When it comes to making your own yogurt, it’s all about how well you work with the temperature of your culture. If it’s not warm enough, it’ll take you forever. If you’ve got it too hot, you just killed your culture.
Growing your own culture of delicious and healthy yogurt bacteria can be regarded as an exact science. But that’s only because those who’ve gone before us have given us the formula – the temperature range at each stage that works best.
For that ideal temperature, you use the trusty thermometer. There’s a range of thermometers from milk thermometers to candy thermometers. Thanks to the broad popularity of cooking and baking.
You might wonder, can you use a meat thermometer to make your homemade yogurt?
Why a Thermometer is Essential for Making Yogurt?
Now, the old ways of “feeling” for the temperature relied on how warm the milk was to the touch. You can’t really do that when you’re talking about the incubation period of culturing yogurt bacteria.
That part of culturing came from trial and error through years and even generations, and what’s been passed down is the exact preparation of the room environment needed for incubation. That’s what it took to ensure the bacteria culture is given its ideal temperature environment to thrive.
Today, we’ve got it easy. We don’t need to worry about how our room and space are set up as much as long as we’re able to ensure and sustain that ideal temperature for growing the yogurt culture.
The process of yogurt making is pretty simple. There really are just a few steps but most of these steps involve being precise with your temperature. Ergo, the need for a candy thermometer.
Can You Use a Meat Thermometer for Yogurt?
Well, the tool tells the temperature. So, why can’t you use it for culturing yogurt?
Here’s the only thing you need to be aware of when it comes to thermometers. If it can be inserted in milk or yogurt and it allows you to read temperatures that cover the range temperatures for yogurt culturing, it works. Yes, you can use such a thermometer. And meat thermometers do cover the range we need for making yogurt.
What you want is to get an instant-read thermometer. Just make sure it’s not touching the bottom of your pan or container when you’re measuring. Keep the probe of the thermometer away from any surface. That’s when it’ll be able to read the temperature of the liquid it is in.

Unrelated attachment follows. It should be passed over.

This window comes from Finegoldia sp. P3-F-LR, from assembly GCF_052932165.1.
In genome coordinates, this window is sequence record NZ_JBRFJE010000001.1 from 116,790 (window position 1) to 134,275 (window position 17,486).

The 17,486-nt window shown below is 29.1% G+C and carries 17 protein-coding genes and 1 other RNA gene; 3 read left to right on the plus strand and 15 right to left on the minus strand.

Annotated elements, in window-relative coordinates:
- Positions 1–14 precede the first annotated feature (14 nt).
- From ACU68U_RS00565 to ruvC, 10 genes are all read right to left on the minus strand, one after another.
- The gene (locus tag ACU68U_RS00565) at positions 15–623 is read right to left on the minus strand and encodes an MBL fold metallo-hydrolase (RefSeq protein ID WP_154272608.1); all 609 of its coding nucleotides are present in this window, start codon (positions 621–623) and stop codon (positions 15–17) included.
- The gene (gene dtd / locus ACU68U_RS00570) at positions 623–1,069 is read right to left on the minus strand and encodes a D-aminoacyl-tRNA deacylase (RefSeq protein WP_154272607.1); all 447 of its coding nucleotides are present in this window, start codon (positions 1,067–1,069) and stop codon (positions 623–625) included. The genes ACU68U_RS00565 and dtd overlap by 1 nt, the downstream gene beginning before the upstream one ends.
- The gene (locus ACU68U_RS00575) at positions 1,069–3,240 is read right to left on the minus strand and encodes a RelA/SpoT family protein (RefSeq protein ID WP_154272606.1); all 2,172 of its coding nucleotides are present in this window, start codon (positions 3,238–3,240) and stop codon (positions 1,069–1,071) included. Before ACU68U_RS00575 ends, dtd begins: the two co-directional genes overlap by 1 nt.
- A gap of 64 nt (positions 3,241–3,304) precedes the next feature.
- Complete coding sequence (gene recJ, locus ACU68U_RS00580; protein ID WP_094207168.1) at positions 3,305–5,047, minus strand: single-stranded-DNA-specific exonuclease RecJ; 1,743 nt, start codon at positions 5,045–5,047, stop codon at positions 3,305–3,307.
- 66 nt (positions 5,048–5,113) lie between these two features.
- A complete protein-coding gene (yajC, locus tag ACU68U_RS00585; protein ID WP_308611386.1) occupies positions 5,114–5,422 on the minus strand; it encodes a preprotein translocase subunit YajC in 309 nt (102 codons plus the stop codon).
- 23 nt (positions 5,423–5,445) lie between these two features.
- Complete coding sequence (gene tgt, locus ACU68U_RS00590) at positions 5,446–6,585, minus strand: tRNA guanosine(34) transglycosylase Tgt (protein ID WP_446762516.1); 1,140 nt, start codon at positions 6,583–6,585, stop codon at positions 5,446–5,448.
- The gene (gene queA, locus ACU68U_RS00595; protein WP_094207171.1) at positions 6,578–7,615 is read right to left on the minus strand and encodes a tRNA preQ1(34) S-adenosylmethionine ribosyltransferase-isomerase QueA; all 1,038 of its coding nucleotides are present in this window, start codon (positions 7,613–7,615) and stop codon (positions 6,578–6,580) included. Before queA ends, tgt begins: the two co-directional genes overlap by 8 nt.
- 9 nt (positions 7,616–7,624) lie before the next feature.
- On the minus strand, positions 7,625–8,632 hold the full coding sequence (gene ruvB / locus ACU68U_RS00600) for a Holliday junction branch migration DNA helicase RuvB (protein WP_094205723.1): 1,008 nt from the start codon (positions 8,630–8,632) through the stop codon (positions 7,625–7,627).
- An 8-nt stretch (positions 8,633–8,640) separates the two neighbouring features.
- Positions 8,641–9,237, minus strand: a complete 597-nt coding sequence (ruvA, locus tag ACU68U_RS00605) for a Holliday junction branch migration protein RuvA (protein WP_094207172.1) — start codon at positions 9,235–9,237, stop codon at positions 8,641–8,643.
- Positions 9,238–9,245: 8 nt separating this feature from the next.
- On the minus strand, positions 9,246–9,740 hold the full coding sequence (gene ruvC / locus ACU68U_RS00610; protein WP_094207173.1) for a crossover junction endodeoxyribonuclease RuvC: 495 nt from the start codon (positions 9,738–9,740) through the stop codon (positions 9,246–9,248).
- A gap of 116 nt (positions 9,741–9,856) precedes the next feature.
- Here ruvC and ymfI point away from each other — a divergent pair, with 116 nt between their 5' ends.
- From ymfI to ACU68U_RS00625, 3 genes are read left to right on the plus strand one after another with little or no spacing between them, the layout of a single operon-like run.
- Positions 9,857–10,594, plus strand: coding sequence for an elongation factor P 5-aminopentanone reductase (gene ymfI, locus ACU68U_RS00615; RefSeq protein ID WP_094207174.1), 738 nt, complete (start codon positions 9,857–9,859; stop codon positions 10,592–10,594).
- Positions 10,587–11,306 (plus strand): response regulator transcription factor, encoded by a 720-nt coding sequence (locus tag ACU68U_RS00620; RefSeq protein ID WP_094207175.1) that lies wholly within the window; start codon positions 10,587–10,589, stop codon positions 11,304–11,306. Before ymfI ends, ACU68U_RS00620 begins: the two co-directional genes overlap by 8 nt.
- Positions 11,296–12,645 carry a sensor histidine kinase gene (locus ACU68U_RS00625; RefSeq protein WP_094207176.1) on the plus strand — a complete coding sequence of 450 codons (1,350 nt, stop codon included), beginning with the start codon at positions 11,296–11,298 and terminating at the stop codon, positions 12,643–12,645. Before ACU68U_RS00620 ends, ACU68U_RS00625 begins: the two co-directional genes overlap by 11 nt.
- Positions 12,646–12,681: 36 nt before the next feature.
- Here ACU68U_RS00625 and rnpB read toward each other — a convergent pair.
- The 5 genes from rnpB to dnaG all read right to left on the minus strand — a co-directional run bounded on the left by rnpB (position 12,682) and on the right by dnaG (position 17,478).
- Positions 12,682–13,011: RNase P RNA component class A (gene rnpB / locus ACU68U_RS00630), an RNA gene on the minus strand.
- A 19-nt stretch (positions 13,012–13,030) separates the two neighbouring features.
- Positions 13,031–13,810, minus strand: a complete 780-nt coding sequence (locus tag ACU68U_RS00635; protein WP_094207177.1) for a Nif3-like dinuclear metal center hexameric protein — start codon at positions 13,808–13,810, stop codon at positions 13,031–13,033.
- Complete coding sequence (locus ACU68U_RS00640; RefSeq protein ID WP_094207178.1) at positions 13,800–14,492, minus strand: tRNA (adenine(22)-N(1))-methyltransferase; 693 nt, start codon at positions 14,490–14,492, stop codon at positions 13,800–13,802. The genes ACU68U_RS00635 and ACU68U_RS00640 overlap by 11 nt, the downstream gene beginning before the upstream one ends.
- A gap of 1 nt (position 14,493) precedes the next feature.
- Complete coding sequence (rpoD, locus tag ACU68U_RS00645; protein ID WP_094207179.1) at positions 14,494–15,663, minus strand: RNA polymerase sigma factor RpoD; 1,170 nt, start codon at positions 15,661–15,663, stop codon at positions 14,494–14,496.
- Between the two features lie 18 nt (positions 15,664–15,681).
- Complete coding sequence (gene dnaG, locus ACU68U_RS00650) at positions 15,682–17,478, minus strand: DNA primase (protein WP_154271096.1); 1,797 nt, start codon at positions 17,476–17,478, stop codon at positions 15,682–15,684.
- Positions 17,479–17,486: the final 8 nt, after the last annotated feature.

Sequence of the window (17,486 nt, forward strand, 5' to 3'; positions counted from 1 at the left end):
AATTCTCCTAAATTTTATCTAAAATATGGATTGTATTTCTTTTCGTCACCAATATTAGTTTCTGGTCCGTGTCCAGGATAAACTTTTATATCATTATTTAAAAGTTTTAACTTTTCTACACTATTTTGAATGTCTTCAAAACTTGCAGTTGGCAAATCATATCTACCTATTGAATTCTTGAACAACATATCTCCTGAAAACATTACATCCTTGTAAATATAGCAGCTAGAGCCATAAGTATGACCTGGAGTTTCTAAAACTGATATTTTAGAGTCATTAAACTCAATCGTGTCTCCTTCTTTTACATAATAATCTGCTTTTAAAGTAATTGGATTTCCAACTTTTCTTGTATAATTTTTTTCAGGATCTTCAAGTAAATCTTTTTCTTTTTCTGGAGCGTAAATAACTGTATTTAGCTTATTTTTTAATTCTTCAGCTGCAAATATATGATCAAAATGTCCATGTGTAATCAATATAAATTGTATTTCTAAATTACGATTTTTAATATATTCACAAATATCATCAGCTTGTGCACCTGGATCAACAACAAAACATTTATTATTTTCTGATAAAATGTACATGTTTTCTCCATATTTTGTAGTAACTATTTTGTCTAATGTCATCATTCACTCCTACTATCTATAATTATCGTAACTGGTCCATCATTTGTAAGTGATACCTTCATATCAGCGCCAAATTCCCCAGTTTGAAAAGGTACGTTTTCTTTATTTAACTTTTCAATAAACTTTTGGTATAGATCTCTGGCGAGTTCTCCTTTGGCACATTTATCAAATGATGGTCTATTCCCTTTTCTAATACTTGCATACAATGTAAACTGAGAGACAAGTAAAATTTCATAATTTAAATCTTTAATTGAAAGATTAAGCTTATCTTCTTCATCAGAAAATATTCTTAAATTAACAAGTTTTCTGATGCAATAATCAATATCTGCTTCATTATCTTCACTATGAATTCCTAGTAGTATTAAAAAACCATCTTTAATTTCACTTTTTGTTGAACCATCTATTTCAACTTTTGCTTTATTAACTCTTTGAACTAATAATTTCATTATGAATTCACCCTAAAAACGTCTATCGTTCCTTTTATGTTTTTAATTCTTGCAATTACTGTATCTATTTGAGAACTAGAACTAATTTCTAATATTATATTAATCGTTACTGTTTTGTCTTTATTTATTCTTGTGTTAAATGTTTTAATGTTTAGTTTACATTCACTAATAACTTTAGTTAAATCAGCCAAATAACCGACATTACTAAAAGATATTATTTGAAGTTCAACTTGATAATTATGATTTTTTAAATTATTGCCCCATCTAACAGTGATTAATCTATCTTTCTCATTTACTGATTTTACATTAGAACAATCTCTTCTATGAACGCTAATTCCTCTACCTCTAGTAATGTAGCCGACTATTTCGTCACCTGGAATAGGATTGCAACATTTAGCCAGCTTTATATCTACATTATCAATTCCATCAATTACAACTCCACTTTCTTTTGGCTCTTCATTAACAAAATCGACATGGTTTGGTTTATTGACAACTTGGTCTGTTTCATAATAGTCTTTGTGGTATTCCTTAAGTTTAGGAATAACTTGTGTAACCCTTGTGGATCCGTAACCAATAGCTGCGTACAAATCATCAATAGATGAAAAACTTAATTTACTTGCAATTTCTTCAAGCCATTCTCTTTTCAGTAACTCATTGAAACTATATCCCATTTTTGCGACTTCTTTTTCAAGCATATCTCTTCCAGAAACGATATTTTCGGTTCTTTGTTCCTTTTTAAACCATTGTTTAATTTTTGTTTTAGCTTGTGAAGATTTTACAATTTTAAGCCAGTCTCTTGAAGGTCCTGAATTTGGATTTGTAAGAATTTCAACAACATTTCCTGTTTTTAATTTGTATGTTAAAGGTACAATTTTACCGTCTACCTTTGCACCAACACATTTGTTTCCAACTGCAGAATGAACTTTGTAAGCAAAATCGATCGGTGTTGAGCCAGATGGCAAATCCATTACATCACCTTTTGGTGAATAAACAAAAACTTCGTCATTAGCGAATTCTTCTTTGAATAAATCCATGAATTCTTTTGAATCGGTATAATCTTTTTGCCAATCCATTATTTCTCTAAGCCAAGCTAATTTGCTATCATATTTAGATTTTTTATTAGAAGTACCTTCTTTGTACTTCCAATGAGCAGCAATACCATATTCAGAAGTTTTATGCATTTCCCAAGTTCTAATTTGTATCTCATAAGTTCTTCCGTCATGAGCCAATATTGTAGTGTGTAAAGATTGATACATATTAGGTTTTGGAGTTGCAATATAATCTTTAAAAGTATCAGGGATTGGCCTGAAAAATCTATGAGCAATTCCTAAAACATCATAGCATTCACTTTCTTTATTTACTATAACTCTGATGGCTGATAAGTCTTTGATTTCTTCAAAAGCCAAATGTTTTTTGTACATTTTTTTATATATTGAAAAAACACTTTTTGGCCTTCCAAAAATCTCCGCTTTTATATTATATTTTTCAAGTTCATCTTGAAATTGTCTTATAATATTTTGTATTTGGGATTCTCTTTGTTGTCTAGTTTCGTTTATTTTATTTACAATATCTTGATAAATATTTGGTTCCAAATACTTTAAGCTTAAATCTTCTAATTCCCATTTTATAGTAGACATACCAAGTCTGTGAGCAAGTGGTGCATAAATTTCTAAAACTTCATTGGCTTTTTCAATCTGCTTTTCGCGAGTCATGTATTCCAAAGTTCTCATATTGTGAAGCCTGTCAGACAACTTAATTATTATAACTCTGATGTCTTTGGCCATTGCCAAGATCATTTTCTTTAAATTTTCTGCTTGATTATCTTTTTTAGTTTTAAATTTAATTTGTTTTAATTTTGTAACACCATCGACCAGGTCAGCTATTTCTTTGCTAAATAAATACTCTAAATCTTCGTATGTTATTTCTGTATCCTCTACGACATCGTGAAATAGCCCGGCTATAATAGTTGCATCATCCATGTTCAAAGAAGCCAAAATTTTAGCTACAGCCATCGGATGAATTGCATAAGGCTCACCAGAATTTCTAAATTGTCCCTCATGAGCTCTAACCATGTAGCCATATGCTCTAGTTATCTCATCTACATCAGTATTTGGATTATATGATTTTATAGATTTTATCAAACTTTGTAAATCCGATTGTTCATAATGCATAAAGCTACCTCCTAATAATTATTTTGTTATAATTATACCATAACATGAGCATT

And milk thermometer?
Yup, that includes milk thermometers or dairy thermometers. It’ll certainly be useful for the initial heating needed to break down the protein in milk, the cooling down and finally, the long incubation period. You don’t need to have the best dairy thermometer for yogurt culture. It’s enough they can identify temperatures accurately. Their built-in clip certainly is useful, holding the thermometer to the milk or yogurt while clipped at the edge of its container.
Can you use a candy thermometer for yogurt production? You certainly can. Though candy thermometers are made to withstand very high temperatures, as long as it can read the range you need to make yogurt, it certainly works.
Temperature Science for Making Great Yogurt
Great tasting yogurt boils down to this – growing the yogurt bacteria in their ideal happy temperature. And in each step in the process of yogurt culture, the intended temperature is key. You’ve got to be on point with temperature when you need to bring it up and when you need to bring it down. And you’ll need to keep that specific temperature range for a good number of hours. That’s the challenge.
There are basically four phases in the process of yogurt making. There are other preliminary things you also need to do but the most crucial phases are what you do to the main ingredients – milk and the ultimate milk-yogurt blend that what counts.
The first of these phases is the heating of the milk. Whether the milk comes from whole milk or from powdered milk, you’ll need to heat them up to 180ºF or 83ºC. This phase has denatured the protein in the milk. It’s the phase that also helps your yogurt to set well in its finished state. What you’d notice at 180ºF is that the milk starts to show signs of steaming, right above its surface.
If you want your yogurt to get thicker, you may turn down the heat to low after reaching the target temperature of 180ºF and letting it simmer for 5 minutes.